¶ 1 Leave a comment on paragraph 1 0 The Stanford Topic Modeling Toolbox allows us to ‘slice’ a model to show its evolution over time, and its contribution to the corpus as a whole. To achieve a visualization comparing two topics (say) over the entire duration of John Adam’s diary entries, one has to create a pivot table report in Microsoft Excel (or in a similar spreadsheet). The exact steps will differ based on which version of the spreadsheet you have installed.
¶ 4 Leave a comment on paragraph 4 0 Make sure the file name within the quotations is to the output folder your created previously. In line 24, make sure that you have the original csv file name inserted. In line 28, make sure that the column indicated is the column with your text in it. Line 36 is the key line for ‘slicing’ the topic model by date:
¶ 6 Leave a comment on paragraph 6 0 Thus, in our data, column 3 contains the year-month-day date for the diary entry. One could have three separate columns for year, month, day, or indeed, whatever other slicing criterion.
¶ 19 Leave a comment on paragraph 19 0 …and so on for every topic, for every document (‘Group ID’), in your corpus. The numbers under ‘documents’ and ‘words’ will be decimals, because in the current version of the topic modeling toolbox, each word in the corpus is not assigned to a single topic, but over a distribution of topics (ie ‘cow’ might be .001 of topic 4 – or 0.1%, but .23 or 23% of topic 11). Similarly, the ‘documents’ number indicates the total number of documents associated with the topic (again, as a distribution). Creating a pivot table report will allow us to take these individual slices and aggregate them in interesting ways to see the evolution of patterns over time in our corpus.
¶ 21 Leave a comment on paragraph 21 0 Select all of your data, and click on the insert pivot table option in Excel. Then, click on ‘insert chart’ and insert a line chart. Each version of Excel has a slightly different version of the pivot tables wizard, so you will need to play with your version. What you are looking to create is a chart where ‘sum of words’ or ‘sum of documents’ is in the Values field, ‘topic’ is in the legend field, and ‘group ID’ is in the axis fields, as in figure. Then, on the spreadsheet, beside the ‘column labels’ title there is a drop down arrow. Click on this, and you are presented with a filter list. Select just the topic(s) which you wish to examine or compare. The chart will update automatically. Imagine we were interested in Adams’ views on governance. We might reasonably expect that ‘congress’ would be a useful word to zero in on. In our data, the word ‘congress’ appears in three different topics:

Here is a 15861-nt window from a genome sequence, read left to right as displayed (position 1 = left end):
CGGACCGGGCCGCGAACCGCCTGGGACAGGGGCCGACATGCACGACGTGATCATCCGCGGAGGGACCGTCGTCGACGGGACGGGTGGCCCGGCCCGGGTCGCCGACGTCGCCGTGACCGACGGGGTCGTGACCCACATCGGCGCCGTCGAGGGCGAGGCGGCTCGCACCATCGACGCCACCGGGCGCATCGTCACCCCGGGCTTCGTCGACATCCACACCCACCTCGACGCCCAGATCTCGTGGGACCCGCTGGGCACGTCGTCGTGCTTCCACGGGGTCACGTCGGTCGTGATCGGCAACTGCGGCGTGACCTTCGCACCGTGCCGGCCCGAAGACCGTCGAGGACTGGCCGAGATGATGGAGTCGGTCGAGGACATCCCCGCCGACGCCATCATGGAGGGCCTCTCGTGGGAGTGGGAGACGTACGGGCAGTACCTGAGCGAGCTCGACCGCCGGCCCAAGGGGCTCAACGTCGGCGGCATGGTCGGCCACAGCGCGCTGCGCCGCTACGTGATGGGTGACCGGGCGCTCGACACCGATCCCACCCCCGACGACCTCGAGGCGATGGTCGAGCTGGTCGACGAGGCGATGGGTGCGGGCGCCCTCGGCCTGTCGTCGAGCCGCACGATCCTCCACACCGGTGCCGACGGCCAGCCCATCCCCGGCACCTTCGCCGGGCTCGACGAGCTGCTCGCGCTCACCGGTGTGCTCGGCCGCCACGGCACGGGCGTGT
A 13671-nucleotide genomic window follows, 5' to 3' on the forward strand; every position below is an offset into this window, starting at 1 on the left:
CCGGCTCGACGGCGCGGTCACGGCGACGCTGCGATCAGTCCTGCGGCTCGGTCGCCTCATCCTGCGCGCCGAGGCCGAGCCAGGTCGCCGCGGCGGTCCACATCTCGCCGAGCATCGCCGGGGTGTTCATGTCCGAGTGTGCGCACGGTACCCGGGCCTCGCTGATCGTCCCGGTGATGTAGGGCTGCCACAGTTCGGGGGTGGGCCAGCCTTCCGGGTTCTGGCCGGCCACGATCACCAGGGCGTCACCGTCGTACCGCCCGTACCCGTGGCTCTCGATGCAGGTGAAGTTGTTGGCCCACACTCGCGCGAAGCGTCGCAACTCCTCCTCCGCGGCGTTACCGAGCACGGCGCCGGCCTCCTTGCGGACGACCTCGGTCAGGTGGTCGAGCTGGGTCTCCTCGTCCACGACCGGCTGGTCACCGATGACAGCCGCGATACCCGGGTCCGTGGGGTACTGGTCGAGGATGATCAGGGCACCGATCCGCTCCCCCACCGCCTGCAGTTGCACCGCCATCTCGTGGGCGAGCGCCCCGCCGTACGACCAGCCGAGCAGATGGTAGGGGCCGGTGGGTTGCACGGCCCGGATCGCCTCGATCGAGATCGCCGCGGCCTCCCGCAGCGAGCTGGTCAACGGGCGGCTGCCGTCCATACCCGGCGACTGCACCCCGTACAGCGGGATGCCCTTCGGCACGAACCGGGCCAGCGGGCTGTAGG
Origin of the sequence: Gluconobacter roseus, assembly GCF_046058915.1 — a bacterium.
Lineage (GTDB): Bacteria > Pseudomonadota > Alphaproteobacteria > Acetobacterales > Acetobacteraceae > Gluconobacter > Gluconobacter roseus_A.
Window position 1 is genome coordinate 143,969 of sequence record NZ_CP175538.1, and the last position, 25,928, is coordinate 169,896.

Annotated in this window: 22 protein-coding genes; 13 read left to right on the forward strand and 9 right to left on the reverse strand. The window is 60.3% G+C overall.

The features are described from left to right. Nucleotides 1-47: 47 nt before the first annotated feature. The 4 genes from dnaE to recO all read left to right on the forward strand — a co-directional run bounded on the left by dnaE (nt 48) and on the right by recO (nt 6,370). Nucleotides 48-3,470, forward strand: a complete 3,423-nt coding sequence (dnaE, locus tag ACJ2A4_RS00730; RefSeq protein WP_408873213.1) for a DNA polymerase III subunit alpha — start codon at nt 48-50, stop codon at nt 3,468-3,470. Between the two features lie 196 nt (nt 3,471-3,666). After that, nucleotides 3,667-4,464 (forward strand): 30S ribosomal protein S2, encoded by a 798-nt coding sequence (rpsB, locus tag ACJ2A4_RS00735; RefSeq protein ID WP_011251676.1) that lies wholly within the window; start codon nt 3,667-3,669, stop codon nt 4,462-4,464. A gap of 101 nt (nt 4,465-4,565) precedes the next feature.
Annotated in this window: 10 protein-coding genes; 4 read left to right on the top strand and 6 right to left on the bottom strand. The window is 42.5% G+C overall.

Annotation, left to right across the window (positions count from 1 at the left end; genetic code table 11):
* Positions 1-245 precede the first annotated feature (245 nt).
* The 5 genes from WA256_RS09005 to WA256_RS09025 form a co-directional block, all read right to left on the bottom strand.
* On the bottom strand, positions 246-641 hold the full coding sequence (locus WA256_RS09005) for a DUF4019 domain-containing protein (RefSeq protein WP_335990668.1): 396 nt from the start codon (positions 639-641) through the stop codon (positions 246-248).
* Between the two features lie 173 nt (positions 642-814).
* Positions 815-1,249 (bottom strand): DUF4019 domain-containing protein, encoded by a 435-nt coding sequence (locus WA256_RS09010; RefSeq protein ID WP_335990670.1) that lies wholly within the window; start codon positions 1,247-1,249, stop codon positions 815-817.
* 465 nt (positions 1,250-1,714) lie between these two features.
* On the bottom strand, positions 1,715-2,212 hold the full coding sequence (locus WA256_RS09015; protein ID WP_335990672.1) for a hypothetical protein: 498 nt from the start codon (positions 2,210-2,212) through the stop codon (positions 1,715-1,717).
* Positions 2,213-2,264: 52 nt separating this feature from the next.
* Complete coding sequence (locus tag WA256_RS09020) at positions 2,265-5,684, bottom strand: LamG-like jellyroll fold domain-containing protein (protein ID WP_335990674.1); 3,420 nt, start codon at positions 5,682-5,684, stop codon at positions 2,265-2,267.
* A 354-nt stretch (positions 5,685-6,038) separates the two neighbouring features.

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Topic 10 498.75611573955666
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Topic 15 377.279139869195
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Topic 18 385.6024287288036
¶ 25 Leave a comment on paragraph 25 0 The numbers beside the key words give a sense of the general overall weight or importance of these words to the topic and the corpus as a whole. Topic 10 seems to be a topic surrounding a discourse concerning local governance, while Topic 15 seems to be about ideas of what governance, at a national scale, ought to be, and Topic 18 concerns what is actually happening, in terms of the nation’s governance. Thus, we might want to explore how these three topics play out against each other over time to get a sense of Adams’ differing scales of ‘governance’ discourses play out over time. Accordingly, we select topic 10, 15, and 18 from the drop down menu. The chart updates automatically, plotting the composition of the corpus with these three topics over time.
¶ 26 Leave a comment on paragraph 26 1 The chart is a bit difficult to read, however. We can see a spike in Adams’ ‘theoretical’ musings on governance, in 1774 followed by a rapid spike in his ‘realpolitick’ writings. It would be nice to be able to zoom in on a particular period. We could copy and paste the dates relevant to the era we wish to explore by clicking on the down arrow in the pivot table, and ticking off the exact dates we are interested in. We could also achieve a dynamic time visualization by copying and pasting the entire pivot table (filtered for our three topics) into a new Google spreadsheet. At http://j.mp/ja-3-topics there is a publicly available spreadsheet that does just that. We copied and pasted the filtered pivot table into a blank sheet. Then we clicked on the ‘insert chart’ button on the toolbar. Google recognized the data as having a date column, and automatically selected a scrollable/zoomable time series chart. At the bottom of that chart, we can simply drag the time slider to bracket the period which we are interested in.
¶ 28 Leave a comment on paragraph 28 0 The ability to slice our topic model into time chunks is perhaps, for the historian, the greatest attraction of the Stanford tool. That it also accepts input from a csv file, which we can generate from scraping online sources, is another important feature of the tool. Working with scripts can be daunting at first. We would suggest keeping a ‘vanilla’ copy of the example scripts from the TMT website in their own folder. Then, copy and paste them to a unique folder for each dataset you will work with. Edit them in Notepad++ (or similar) to point to the particular dataset you wish to work with. Keep your data and scripts together, preferably in a Dropbox folder as a backup strategy. Folding Google spreadsheets in your workflow is also a handy tool, especially if you plan on sharing or writing about your work online.